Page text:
WATCH: Michael Andrew Analyzes 100 Breast Best Time From Des Moines

Two days after breaking down his 200 IM best time from the Des Moines Pro Series in one of his daily vlog posts during the COVID-19 pandemic, Michael Andrew took a look at his 100 breaststroke from the same meet on Saturday.

Andrew, 20, swam to a lifetime best time of 59.14 in the 100 breast final in Des Moines, 0.24 seconds under his previous PB of 59.38 set at the 2018 US Nationals.

Prior to watching and analyzing his performance, the five-time Short Course World Champion shared a few things he’s been working on recently in breaststroke.

  • Andrew doesn’t want his feet breaking the surface “nearly as much as they used to.” It’s commonly happened in the past during his breakout strokes or during the back half of a race when he fatigues — the heels recover above the surface, creating extra drag.
  • On pullouts, a coach at the World Championships showed him that his hands are stuck to his side, resulting in him pulling his arms out of line on the recovery which creates extra frontal drag. He cites trying to implement what 50 and 100 breast world record holder Adam Peaty does, recovering the hands overlapping underneath to keep things more streamlined.
  • Perfecting his timing and efficiency in the stroke, in all aspects.

A few notes Andrew makes during the race:

  • He was focusing a lot on the length of his strokes during the race: “I’m trying to get as much length as possible. He wanted to maintain the length, but add power, compared to his prelim swim. “I am going super-long, really power-driven stroke,” he said during the first 50. “The goal is shooting my arms into line as fast as possible, and then maintaining that rhythm and glide by following it with a very powerful kick.”
  • He turns in 27.48, which he says is the fastest he’s ever gone out in the 100 breaststroke (he’s actually been faster, 27.47, at the Columbus PSS in July of 2018 where he finished in 59.79).
  • Coming off of the 50m turn, he says his hands are diving deep: “On my recovery, my hands are going down, instead of out,” he said. Similar to what he explained when analyzing his freestyle in the 200 IM, he plans on working to make sure he can maintain a clean stroke, not letting his hands drop, when he’s coming home (or under stress).
  • He really didn’t like his finish. Everything was on pace for a 58-high before he rushed the final five meters and jammed the wall. He says part of the reason why this happened is that he thought about his competition for a split second, and then rushed to the finish which threw off the rhythm of his stroke.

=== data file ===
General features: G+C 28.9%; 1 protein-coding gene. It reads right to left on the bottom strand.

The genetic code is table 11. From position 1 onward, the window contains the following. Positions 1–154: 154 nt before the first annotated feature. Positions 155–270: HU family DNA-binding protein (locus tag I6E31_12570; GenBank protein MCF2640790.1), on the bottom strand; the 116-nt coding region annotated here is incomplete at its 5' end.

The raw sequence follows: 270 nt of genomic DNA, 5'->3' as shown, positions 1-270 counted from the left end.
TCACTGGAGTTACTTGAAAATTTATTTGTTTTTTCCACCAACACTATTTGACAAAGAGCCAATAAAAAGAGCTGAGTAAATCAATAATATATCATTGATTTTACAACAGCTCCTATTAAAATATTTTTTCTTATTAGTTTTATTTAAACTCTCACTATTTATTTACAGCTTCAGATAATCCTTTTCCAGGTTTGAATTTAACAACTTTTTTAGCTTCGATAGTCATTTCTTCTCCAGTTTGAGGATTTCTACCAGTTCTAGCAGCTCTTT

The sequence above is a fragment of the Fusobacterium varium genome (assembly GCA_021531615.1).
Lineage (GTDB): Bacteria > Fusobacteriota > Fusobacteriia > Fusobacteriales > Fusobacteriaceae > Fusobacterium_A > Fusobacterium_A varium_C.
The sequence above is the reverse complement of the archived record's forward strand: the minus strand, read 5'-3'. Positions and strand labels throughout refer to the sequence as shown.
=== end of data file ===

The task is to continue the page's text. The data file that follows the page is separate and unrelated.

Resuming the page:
• His 31.66 split on the second 50 is his fastest ever, edging the 31.67 he came back in at the Bloomington PSS in 2019 (where he went 59.52).
  • He gives us a look at the fastest swims of his career and how many strokes he took on each 50. He generally comes back in 19 strokes, which he also does in this race, but his goal is to come home in 18. He wants to lengthen out the pullout, maintain his distance-per-stroke throughout the 50, and avoid shortening up over the final few meters.


Andrew’s swim in Des Moines ranks him sixth in the world for the 2019-20 season and the fastest among Americans.

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Steve Nolan

Maybe not as eye opening as the 2 IM one, but still pretty cool.

Though tbh I’m more shook that they moved all that giant gym equipment in the previous episode. And there is even a power rack looking thing! Just use that! 😩

I’m interested in knowing wtf the dryland plan is, lol.


It is very strange to me that the weight “program” he is working on is so machine-dominant. Ballparking it, I’d say that most elite athletes training is 90% not reliant on machines, but it seems almost opposite for MA. A squat rack, a bar, some plates, a bench, some dumbbells should cover most of the equipment that other swimmers would need for their heavier lifting component of dry land.

Steve Nolan

Right? And I mean idk if they’ve new thoughts on USRPT recently, but Rushall’s whole deal was that it was *only* worth doing the exact movement patterns you’d do in a race. (Which basically everyone thinks is sorta nutso.) Which I mention because I can’t think of any less applicable movements than using weight machines. The only rationale I could think of was that you don’t really have to learn any “technique” to use them? Which sorta makes sense – bad technique with a barbell is a bigger injury risk than a machine, most likely – but given that there’s basically infinite time to do dryland and no time to swim…let me teach you how to deadlift, Michael. (I’ve recently… Read more »


It is very bizarre. If your only goal is to lift heavy weight and build a lot of muscle, then I guess a chest press machine, hamstring curl machine etc are fine, but for an athlete that is looking for functional strength through engaging stabilizer muscle groups, it doesn’t make sense to me.


Lol u can tell which one is Cody just off of the underwater shot of all the pull outs

Ol' Longhorn

That “coach” at WCs was not just any coach, but the great Jozsef Nagy. There’s a video somewhere of him showing MA.

About James Sutherland

James Sutherland

James swam five years at Laurentian University in Sudbury, Ontario, specializing in the 200 free, back and IM. He finished up his collegiate swimming career in 2018, graduating with a bachelor's degree in economics. In 2019 he completed his graduate degree in sports journalism. Prior to going to Laurentian, James swam …

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